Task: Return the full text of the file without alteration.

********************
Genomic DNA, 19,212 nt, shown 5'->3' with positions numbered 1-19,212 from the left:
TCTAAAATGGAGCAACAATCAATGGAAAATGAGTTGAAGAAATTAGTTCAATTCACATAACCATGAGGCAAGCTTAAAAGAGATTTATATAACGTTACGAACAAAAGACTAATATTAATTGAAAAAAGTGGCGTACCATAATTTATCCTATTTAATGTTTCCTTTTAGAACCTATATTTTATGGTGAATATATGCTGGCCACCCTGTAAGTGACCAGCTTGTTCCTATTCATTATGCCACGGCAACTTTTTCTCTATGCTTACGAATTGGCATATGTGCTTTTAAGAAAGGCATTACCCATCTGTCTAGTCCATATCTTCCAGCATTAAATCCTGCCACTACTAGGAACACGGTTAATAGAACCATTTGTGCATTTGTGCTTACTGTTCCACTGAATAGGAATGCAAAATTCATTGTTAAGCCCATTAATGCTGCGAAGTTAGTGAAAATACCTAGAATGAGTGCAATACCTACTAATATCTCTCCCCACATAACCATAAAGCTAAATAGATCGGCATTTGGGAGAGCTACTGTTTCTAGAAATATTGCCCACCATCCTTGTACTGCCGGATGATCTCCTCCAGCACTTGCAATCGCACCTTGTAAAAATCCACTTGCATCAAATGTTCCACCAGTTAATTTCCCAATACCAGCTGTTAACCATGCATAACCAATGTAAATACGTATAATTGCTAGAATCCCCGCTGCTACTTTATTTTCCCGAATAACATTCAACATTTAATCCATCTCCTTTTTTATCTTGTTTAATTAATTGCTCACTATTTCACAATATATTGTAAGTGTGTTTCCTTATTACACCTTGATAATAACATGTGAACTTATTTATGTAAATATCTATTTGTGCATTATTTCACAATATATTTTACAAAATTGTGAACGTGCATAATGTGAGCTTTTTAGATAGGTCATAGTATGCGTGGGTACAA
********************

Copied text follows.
Genomic DNA, 19,212 nt, shown 5'->3' with positions numbered 1-19,212 from the left:
TCTAAAATGGAGCAACAATCAATGGAAAATGAGTTGAAGAAATTAGTTCAATTCACATAACCATGAGGCAAGCTTAAAAGAGATTTATATAACGTTACGAACAAAAGACTAATATTAATTGAAAAAAGTGGCGTACCATAATTTATCCTATTTAATGTTTCCTTTTAGAACCTATATTTTATGGTGAATATATGCTGGCCACCCTGTAAGTGACCAGCTTGTTCCTATTCATTATGCCACGGCAACTTTTTCTCTATGCTTACGAATTGGCATATGTGCTTTTAAGAAAGGCATTACCCATCTGTCTAGTCCATATCTTCCAGCATTAAATCCTGCCACTACTAGGAACACGGTTAATAGAACCATTTGTGCATTTGTGCTTACTGTTCCACTGAATAGGAATGCAAAATTCATTGTTAAGCCCATTAATGCTGCGAAGTTAGTGAAAATACCTAGAATGAGTGCAATACCTACTAATATCTCTCCCCACATAACCATAAAGCTAAATAGATCGGCATTTGGGAGAGCTACTGTTTCTAGAAATATTGCCCACCATCCTTGTACTGCCGGATGATCTCCTCCAGCACTTGCAATCGCACCTTGTAAAAATCCACTTGCATCAAATGTTCCACCAGTTAATTTCCCAATACCAGCTGTTAACCATGCATAACCAATGTAAATACGTATAATTGCTAGAATCCCCGCTGCTACTTTATTTTCCCGAATAACATTCAACATTTAATCCATCTCCTTTTTTATCTTGTTTAATTAATTGCTCACTATTTCACAATATATTGTAAGTGTGTTTCCTTATTACACCTTGATAATAACATGTGAACTTATTTATGTAAATATCTATTTGTGCATTATTTCACAATATATTTTACAAAATTGTGAACGTGCATAATGTGAGCTTTTTAGATAGGTCATAGTATGCGTGGGTACAA